3. Whitburn, Joel (1996). Top R&B/Hip-Hop Singles: 1942-1995. Record Research. p. 38.
  4. "80s R&B singer Oliver Cheatham dies at age 65". SoulTracks. Retrieved 2013-11-30.
  5. Roberts, David (2006). British Hit Singles & Albums (19th ed.). London: Guinness World Records Limited. p. 101. ISBN 1-904994-10-5.
  6. Betts, Graham (2004). Complete UK Hit Singles 1952-2004 (1st ed.). London: Collins. p. 142. ISBN 0-00-717931-6.
  7. Laura Benjamin, "Cheatham makes a record comeback", Daily Mail, 2003. Retrieved 1 December 2013
  8. "Oliver Cheatham Passed Away Last Night", Soul Source, 29 November 2013. Retrieved 1 December 2013
External links

Saturday, July 29, 2017

Japan battles population decline with robots


Japan is facing a population collapse that threatens its very existence. As with many of its problems, Japan is not looking for conventional solutions. It's pressing forward in its own, uniquely Japanese way. The world's third largest economy is looking to buttress its diminishing human population with a growing population of robots.
Japan's robot revolution will be explored during "CBSN: On Assignment" – a new primetime documentary series which premiers Monday, July 31, 2017, (10 p.m. ET/PT) on the CBS Television Network and on CBSN, the network's 24/7 streaming news service. 
Japan is in crisis because humans aren't having enough babies. The country has one of the world's lowest birthrates. Coupled with a strict immigration policy, the nation's numbers are on the decline, and they're about to reach freefall.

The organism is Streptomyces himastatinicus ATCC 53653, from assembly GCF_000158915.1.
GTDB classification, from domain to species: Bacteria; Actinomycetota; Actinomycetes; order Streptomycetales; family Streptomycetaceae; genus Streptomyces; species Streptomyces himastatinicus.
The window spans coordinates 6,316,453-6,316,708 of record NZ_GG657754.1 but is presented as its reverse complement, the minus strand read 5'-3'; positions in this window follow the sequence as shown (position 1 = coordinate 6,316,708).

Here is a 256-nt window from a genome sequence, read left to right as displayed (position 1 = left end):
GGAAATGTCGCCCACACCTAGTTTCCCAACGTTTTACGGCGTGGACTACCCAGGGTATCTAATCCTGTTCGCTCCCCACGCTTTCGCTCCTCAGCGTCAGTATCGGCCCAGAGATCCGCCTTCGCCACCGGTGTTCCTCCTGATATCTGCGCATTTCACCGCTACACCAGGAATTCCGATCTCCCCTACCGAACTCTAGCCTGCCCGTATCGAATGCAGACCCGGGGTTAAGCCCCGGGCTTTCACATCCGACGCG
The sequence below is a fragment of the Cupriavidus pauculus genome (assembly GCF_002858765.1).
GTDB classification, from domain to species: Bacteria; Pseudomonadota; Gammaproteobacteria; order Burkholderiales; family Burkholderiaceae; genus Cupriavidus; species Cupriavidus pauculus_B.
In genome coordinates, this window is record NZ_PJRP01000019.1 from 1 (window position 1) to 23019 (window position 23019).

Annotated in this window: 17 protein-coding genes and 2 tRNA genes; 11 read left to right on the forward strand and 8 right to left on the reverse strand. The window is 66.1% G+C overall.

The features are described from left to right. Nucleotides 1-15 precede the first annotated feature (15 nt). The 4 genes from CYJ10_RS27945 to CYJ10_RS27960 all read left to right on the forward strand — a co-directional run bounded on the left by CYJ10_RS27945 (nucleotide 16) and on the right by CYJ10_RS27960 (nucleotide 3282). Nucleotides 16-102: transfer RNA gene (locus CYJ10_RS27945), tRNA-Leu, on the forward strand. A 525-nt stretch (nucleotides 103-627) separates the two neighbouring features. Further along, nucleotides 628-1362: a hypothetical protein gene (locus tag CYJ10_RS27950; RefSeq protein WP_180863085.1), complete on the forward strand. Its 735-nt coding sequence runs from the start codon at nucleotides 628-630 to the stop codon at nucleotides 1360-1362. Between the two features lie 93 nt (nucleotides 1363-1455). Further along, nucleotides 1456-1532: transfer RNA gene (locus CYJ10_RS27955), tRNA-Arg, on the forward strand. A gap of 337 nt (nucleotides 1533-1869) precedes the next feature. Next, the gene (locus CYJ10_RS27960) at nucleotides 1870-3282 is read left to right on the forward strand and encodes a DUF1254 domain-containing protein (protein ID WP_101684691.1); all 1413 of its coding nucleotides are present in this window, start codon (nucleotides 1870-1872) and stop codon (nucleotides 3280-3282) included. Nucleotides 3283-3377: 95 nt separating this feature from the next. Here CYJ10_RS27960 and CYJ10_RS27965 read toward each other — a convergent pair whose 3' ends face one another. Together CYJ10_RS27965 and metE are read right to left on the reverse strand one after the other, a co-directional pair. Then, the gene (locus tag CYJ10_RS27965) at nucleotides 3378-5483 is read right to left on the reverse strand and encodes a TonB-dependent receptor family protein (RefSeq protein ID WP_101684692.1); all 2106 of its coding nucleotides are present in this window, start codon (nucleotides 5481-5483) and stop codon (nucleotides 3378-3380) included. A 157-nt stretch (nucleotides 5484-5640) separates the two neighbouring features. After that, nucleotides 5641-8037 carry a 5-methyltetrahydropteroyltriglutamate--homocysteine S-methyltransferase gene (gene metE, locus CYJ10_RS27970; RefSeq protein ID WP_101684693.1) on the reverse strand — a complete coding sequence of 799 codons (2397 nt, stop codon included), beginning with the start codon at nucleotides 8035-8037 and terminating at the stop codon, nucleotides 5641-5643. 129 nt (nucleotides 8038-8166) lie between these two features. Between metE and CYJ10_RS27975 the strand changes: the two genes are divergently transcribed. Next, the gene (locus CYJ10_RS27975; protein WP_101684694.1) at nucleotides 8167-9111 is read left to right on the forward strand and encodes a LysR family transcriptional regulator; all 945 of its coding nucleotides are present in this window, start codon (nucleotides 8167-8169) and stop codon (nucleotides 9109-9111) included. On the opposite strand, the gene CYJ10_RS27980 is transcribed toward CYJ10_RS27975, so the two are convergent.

Friday, July 28, 2017

Sheri Smith's Continuing Search for Her Missing Daughter Five Years Later with No Help - Part One


ROSAMOND CA (IFS) -- Without any help, Sheri Smith tracked down her Daughter's alleged "would be kidnapper" and delivered him into the hands of the California City Police Department only to have his case thrown out and he is still free to this day.  The SDC News Radio piece is in three (3) parts.

https://www.facebook.com/pages/California-City-Police-Dept/193213077355358








https://sdcnewsone.blogspot.com/2017/02/cold-case-desiree-gibson-has-gone.html



The Silent Parade of 1917

Women wore white during the silent protest, creating a poignant spectacle

What was the background to the Silent Parade of 1917?

The Silent Parade reflected the heightened anger of black Americans following a recent outbreak of vicious race-related violence.
Between May and July 1917 brutal riots in East St. Louis, a city in Illinois, between 40 and 250 black people were killed by white mobs.
Authorities were blamed for failing to protect innocent lives, with a chilling contemporary report describing how police were “either indifferent or encouraged the barbarities”.
The bloody scenes  in East St. Louis sparked fury among black people across a nation already simmering with racial tension as African Americans migrated from the south to predominantly white industrial centres.
Such violence was by no means uncommon – a lynching of a black farmer the previous year had attracted a gruesome crowd of 10,000 white Texans, according to the academic Chad Williams.